Citrix makes pitch for business Chromebook users

With an increasing number of applications being run from browsers, Google created Chromebooks as another way to wean users off the Windows platform.

Sales of the small laptops made by Hewlett-Packard, Acer, Dell, Toshiba and Samsung Electronics have picked up, with some enterprises giving them to employees for certain workloads.

Now Citrix Inc. has come up with a promotion to take advantage of the trend with special pricing for its XenApp virtual application delivery solution along with Citrix Receiver, allowing business Chromebook users can run Windows applications.

From now until Sept. 30  the company is offering 25 per cent off on XenApp Premium licences on new Chromebooks purchased during the almost six month period.

XenApp Platinum is a virtual desktop suite that allows Windows apps to be pushed to up to 100,000 users.

The promotion deliberately as support for Microsoft Windows XP ends, and is partly being pitched as a way to help migrate staff from XP to newer versions of the operating system.

Chromebooks are aimed at running  Google apps through its Chrome browser, so no installed apps are needed.

“With the growing acceptance of new computing platforms in the enterprise, like Chrome, we are helping Chromebook users get access to these business-critical apps anywhere and at any time,” Sudhakar Ramakrishna, Citrix’s senior vice-president and general manager of its enterprise and service provider division said in a statement.

He noted that in Australia supermarket chain Woolworths Group has committed to equipping most staff with Chromebooks. A number of staff are already on Google Apps for Business on their desktops.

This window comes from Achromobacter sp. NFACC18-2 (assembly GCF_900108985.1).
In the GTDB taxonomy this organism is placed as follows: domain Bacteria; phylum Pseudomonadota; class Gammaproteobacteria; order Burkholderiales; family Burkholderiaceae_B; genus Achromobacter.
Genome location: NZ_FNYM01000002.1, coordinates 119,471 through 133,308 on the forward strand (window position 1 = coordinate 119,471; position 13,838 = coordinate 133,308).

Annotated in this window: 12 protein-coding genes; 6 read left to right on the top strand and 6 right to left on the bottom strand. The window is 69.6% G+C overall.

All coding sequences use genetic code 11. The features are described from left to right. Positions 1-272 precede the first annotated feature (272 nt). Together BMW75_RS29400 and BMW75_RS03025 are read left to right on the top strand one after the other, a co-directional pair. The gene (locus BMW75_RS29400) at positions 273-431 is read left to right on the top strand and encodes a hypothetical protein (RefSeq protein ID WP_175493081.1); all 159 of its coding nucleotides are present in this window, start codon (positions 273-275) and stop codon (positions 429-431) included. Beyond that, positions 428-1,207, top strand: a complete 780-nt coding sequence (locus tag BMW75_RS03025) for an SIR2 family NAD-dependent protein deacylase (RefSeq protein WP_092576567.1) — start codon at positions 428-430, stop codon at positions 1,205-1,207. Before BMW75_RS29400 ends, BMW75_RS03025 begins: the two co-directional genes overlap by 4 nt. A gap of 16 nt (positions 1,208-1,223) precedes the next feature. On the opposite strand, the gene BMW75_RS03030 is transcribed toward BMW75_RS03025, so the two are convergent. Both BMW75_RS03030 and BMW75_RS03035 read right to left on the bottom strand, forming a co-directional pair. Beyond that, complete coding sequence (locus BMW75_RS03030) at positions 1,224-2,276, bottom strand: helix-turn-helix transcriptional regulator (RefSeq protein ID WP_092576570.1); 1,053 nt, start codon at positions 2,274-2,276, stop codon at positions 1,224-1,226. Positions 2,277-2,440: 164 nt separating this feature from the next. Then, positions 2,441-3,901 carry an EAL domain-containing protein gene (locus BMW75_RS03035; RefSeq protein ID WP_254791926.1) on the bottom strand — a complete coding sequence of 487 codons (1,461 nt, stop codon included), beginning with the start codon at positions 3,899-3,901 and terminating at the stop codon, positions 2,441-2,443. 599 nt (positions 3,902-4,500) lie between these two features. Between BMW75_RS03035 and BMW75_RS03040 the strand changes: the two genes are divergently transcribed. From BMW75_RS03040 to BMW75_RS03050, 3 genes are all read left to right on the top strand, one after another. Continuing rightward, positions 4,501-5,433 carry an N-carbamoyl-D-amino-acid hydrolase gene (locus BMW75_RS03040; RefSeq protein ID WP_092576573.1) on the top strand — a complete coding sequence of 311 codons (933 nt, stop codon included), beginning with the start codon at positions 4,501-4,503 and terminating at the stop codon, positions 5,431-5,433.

“We see a very bright future for Google and Citrix in the enterprise,” Ramakrishna said.

Our sister publication reviewed a Chromebook just over a year ago.

Despite some customers wins cited by Google, industry analyst Rob Enderle said in an email that Chromebooks have had some success in education  but not much in business.  “They are a thin client type of implementation which requires special servers to scale and the Citrix software has been seen as too costly.  The price reduction should help with that last and with folks thinking about alternatives given their need to move off of Windows XP quickly there is a chance we could see some uptick with this alternative,” he said.

But, he added, at scale VMware’s Horizon VDI solution appears more cost effective and it seems to have better support with vendors like graphic chip maker Nvidia and VCE (a VMware/EMC/Intel/ Cisco Systems collaboration that make integrated server/storage systems) who create the needed server technology.

If Citrix can do a better job of creating an affordable solution he thinks it has a shot, and the special pricing  helps.  “They just need to flesh out the solution part more,” he said.

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Jim Love, Chief Content Officer, IT World Canada

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Howard Solomon
Howard Solomon
Currently a freelance writer, I'm the former editor of and Computing Canada. An IT journalist since 1997, I've written for several of ITWC's sister publications including and Computer Dealer News. Before that I was a staff reporter at the Calgary Herald and the Brampton (Ont.) Daily Times. I can be reached at hsolomon [@]

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